Densho Digital Archive
Densho Visual History Collection
Title: Min Tonai Interview I
Narrator: Min Tonai
Interviewer: Tom Ikeda
Location: Los Angeles, California
Date: September 2, 2010
Densho ID: denshovh-tmin-01-0026

<Begin Segment 26>

TI: Well, the other issue with Amache is it was on a reservation, Indian reservation.

MT: No, we were not. We were the only camp they, that the government purchased the land.

TI: Oh, so it, so it...

MT: And that created a problem, that in itself, because the people, because they paid whatever they, the least amount they could pay, and some of the people were in bankruptcy. You know, times were hard. Depression, they never recovered from it, so there were people, on that school district sold an acre of land for five thousand dollars. Some people only received fifty cents an acre. So whatever they can get they did that, so these people now are mad at us, not at the government. They lost their property and they only got fifty cents on it. Now, that's the worst case situation. Others got paid more, five dollars, ten dollars, five hundred dollars, thousand dollars. It varied.

TI: So what was the, the thinking of the government?

MT: Oh, by the way, that is for not only the camp itself but the farmlands. We had a huge farmland. We had a cattle ranch and we also had a poultry farm as well as produce.

TI: And so what was the thinking of the government to purchase the land? I mean, that, you were saying it's unique.

MT: As I understand it, first of all, Governor Carr, Governor Carr of Colorado was the only governor to welcome the Japanese, even before the camps were there, and when the camps were there he also welcomed us. And in fact, his next election he lost, for senate, he lost because of that. There's a book, Reluctant Politicians. Then what happened is that some places like Durango on the other side also wanted us 'cause they wanted us to farm. What they wanted us to do is farm. One of the things that the government wanted us was to farm areas to, for producing produce, not only for the camp, for otherwise. We were what's called a surplus camp. We produced more than we can take, 'cause there was a, there was a budget of fifty cents a day of food, so if we produced more than the fifty, put everything together, if it was more than fifty, we had more than that, then we had to give it to somebody else, either to other camps, for that particular product, or to the army, army base. So we were, we had storage sheds, underground storage shed, we put products that go in the, like watermelon, melons and stuff.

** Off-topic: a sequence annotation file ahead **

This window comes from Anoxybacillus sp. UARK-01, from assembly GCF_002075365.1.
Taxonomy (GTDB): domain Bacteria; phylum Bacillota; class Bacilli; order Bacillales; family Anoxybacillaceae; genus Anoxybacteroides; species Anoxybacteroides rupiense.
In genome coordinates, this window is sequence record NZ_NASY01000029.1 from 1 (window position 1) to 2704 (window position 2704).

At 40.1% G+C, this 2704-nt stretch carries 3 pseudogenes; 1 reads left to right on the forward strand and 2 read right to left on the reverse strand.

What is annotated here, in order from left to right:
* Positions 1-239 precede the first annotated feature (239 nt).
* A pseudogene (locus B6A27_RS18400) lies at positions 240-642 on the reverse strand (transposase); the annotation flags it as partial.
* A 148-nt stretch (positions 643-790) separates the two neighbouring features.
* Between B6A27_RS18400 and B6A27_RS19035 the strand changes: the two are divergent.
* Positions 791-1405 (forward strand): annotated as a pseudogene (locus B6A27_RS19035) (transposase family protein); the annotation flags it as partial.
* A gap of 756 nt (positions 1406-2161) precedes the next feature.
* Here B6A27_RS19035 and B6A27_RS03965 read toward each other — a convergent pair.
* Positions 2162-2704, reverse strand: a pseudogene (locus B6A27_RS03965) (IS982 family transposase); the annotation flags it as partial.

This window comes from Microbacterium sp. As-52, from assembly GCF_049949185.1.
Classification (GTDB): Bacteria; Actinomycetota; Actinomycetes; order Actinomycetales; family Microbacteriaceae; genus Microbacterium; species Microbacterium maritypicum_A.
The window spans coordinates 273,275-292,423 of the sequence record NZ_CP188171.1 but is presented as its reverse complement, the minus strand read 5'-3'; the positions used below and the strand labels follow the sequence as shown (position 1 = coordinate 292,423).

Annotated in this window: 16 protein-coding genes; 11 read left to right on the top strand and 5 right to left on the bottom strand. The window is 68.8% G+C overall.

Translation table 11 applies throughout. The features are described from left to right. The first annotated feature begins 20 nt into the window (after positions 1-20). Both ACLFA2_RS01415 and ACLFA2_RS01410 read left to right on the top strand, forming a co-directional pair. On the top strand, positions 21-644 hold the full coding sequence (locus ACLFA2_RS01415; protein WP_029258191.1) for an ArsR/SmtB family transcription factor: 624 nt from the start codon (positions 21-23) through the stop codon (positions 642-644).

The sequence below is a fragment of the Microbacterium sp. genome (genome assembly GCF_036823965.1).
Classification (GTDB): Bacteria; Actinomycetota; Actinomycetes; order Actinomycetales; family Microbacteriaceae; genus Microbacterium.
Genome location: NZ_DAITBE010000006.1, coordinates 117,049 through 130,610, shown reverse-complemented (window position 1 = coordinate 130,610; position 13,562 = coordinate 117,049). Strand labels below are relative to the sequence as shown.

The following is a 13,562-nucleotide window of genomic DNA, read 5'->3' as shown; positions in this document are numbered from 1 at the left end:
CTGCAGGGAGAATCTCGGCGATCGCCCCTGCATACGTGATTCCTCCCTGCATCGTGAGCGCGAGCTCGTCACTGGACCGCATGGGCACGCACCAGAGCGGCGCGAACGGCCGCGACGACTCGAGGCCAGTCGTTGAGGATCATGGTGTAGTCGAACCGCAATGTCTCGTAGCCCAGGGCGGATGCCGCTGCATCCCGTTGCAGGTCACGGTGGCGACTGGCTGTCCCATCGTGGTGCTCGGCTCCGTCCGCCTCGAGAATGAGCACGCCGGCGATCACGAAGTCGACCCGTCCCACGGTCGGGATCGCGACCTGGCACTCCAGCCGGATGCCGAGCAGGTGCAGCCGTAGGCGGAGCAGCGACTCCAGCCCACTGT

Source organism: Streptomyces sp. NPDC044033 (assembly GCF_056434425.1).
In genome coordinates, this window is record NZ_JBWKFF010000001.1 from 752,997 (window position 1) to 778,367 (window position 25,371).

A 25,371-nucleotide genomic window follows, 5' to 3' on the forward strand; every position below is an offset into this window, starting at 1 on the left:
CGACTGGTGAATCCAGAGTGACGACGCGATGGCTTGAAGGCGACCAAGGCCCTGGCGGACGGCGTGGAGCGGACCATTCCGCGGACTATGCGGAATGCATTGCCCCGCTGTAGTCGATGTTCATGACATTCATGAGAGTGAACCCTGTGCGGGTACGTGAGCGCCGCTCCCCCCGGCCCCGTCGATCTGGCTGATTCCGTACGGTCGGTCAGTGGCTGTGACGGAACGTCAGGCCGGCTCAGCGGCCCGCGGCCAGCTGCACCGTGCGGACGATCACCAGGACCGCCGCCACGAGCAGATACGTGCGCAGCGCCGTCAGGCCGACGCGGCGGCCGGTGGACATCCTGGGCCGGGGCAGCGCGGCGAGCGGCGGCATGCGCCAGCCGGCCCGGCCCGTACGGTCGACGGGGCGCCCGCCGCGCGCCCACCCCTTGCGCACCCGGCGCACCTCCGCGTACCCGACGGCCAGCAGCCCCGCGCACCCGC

TI: Well, when you first got there how developed was the land? Was it pretty undeveloped and, and that was part of the reason --